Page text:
House Telco Bill: COPE HR5252

Posted on May 14, 2006 - 7:41pm.

This information on this page is for archival purposes. Though the COPE Bill passed in the House, the Senate version of the bill stalled and never became federal law.

H.R. 5252: Referred to as COPE
Read COPE HR5252 (introduced May 2, 2006)
HR5252 Status: Approved in House Telecommunications Subcommittee Mark-up session and later in the full Commerce Committee. The Bill was passed by the House June 8th 2006.

Also see the info on the Senate version of this bill here. The Senate companion Bill failed to pass in the 109th Congress and is dead. The telcos spent hundreds of millions on this failed legislation - expect to see your phone rates rise as a result.

HR 5252-COPE passed on June 8th by a margin of 321-101
Nearly all Republicans and a majority of the Democrats voted for the Resolution and the interests of their corporate patrons, the telephone companies. The net neutrality amendment was defeated and was excluded from this bill. The final resolution with the attached amendments is not just bad - it's ridiculously bad. We can only hope the Senate will act with greater integrity, truthfulness and foresight.

It's worth pointing out that COPE was sponsored, some would say railroaded, by Rep. Barton of Texas. Of the amendments allowed into the final legislation, four of the eight were sponsored by Reps from Texas. The six amendments that were finally included pretended to address key issues, but they actually created huge loopholes that favor phone company interests. We encouage you to write your representatives and ask them why they voted for COPE - we have a letter here.

Final Roll Call Vote on Passage of COPE HR. 5252
Final Roll Call Vote on Smith Amendment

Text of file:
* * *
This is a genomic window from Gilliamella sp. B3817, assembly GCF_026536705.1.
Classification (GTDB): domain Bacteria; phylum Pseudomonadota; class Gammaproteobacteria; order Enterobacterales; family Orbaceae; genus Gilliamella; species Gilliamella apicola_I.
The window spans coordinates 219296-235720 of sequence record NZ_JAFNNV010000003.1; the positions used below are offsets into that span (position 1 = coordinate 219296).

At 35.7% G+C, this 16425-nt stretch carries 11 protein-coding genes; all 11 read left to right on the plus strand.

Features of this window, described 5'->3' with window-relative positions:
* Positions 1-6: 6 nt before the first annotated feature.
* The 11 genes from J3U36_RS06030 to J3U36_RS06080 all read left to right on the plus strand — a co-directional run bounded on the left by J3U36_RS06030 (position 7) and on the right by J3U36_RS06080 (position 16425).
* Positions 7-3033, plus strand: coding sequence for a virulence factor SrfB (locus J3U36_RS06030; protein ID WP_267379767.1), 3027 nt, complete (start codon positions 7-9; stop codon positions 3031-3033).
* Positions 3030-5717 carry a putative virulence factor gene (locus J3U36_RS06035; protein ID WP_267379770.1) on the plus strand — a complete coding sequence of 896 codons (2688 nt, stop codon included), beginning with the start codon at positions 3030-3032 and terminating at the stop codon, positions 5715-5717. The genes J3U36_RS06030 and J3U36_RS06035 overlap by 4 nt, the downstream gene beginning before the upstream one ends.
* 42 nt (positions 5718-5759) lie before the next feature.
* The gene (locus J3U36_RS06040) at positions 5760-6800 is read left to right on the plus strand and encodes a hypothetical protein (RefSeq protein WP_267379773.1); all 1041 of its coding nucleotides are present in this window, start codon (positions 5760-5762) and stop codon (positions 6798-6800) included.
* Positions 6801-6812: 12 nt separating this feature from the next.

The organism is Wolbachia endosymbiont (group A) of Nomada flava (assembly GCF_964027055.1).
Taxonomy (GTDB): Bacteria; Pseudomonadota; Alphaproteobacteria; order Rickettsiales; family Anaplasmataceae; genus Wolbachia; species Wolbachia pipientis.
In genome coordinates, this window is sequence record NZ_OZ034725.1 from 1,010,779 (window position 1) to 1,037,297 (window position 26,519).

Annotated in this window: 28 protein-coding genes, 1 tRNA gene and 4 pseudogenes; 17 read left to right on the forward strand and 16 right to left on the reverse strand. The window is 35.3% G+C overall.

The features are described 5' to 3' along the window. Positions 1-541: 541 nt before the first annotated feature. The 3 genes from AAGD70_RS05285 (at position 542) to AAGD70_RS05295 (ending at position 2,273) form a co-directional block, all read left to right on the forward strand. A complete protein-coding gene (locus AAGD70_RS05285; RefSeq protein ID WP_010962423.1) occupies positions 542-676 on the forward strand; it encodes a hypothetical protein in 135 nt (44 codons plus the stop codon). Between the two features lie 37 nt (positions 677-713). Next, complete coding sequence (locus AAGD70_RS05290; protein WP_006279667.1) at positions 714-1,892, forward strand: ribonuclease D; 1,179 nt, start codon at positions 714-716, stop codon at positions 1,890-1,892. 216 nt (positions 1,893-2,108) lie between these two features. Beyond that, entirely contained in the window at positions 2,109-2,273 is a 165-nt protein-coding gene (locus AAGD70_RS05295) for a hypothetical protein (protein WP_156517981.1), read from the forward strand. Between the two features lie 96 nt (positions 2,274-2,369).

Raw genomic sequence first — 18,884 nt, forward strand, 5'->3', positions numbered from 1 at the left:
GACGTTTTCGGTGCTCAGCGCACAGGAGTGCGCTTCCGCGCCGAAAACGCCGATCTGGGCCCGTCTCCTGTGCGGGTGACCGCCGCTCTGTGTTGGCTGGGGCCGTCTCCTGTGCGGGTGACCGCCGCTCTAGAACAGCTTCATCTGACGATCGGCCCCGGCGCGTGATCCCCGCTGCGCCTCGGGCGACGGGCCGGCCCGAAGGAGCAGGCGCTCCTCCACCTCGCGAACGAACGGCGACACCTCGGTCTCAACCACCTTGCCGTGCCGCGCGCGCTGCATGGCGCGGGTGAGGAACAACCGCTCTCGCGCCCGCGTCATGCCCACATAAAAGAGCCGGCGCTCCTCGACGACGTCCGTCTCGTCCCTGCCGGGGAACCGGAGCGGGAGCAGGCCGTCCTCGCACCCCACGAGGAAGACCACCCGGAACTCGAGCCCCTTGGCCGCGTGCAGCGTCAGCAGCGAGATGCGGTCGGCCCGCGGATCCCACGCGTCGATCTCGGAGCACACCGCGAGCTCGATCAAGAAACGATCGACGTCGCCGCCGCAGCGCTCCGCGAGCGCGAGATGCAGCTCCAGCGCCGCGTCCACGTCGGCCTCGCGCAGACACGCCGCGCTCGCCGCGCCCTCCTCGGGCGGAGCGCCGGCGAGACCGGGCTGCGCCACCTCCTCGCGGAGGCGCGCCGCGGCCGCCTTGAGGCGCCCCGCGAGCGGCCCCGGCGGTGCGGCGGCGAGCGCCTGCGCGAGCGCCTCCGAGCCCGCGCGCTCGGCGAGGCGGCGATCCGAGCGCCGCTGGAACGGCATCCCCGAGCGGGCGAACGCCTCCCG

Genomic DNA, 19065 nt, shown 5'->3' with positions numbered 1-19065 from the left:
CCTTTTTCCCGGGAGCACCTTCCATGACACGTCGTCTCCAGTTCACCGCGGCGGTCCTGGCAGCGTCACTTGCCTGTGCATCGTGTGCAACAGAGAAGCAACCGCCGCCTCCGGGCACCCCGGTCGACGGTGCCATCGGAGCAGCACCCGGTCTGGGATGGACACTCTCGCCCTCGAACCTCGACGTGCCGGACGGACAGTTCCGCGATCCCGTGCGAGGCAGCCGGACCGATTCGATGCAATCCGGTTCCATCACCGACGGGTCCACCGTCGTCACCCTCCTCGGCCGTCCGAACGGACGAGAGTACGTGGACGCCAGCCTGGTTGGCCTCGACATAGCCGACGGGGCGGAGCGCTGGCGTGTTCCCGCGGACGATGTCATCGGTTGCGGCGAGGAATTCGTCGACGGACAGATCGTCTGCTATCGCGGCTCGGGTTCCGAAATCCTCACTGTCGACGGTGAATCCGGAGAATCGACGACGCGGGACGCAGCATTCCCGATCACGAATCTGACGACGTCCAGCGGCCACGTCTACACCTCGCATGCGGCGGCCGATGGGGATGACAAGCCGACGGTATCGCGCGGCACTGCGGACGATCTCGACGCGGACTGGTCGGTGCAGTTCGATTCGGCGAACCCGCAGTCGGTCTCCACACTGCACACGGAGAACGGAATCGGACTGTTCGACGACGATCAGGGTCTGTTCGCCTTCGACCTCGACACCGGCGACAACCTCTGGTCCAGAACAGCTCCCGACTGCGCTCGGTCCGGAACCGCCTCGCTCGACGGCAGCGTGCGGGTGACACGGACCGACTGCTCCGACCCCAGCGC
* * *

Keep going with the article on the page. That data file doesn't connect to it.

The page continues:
Final Roll Call Vote on Markey Amendment (net neutrality)
Final Roll Call Vote on Motion to Recommit

COPE Commerce Committee Votes:
We've posted a voting scorecard for COPE from the Commerce Committee vote (with telco donations). NATOA has also put out a scorecard of the vote on each amendment.

Save Access COPE archive pages
Our updates from the Commerce Committee vote can be found here.
Our original COPE campaign page is here.
Our countdown of the full House vote is here.

About COPE - HR5252
COPE HR5252 is a bill created by Rep Joe Barton (TX) . It is an update of previous drafts known as BITS I and BITS II. This is a bi-partisan Bill, the democratic co-sponsor is Democratic Rep. Bobby Rush (IL) whose non-profit community center received one million dollars in donations from an AT&T/SBC foundation over the past five years. Rep. Barton has pushed hard to get this legislation passed quickly and without revision. During the Telecommunications Subcommittee markup process, Democratic amendments were either voted down or excluded. Barton deferred many amendments personally and instead added his own changes in the 'manager's writeup'.

The Barton/Cope Act as presently written will severely impact the thousands of Public, Educational and Governmental Access channels and facilities around the country. The legislation effectively removes local municipal control over local rights-of-way and removes local voices from the process of negotiating for local video franchises.

Under COPE cities would recieve a 5% fee with an additional 1% going to PEG services. This is the problem for many larger cities who currently receive a larger percentage, under COPE, their PEG services would be reduced and cut back. A 'Do No Harm' amendment by Baldwin/Wilson was voted down. Many other unanswered questions arise with the loss of local oversight and the transfer of auditing and accounting obligations to the FCC.

The COPE legislation would eliminate 'net neutrality' by allowing internet providers (phone and cable companies) the right to charge for preferential content delivery, creating a multitiered internet based on the ability to pay.

Even worse, under COPE, communications providers will no longer be required to 'build-out' their networks equitably, that is, they can offer the new services in a wealthy neighborhood but neglect an adjacent low-income community (this is referred to as red-lining). The overall effect of this legislation will be devastating to what we consider to be the basic principles of democratic media in our society, it will effect all of us.

Additional information on COPE can be found at:
Benton Foundation
Tech Law Summary
Common Cause
Free Press: Untangling the Telecom Act/

( categories: HR.5252 COPE )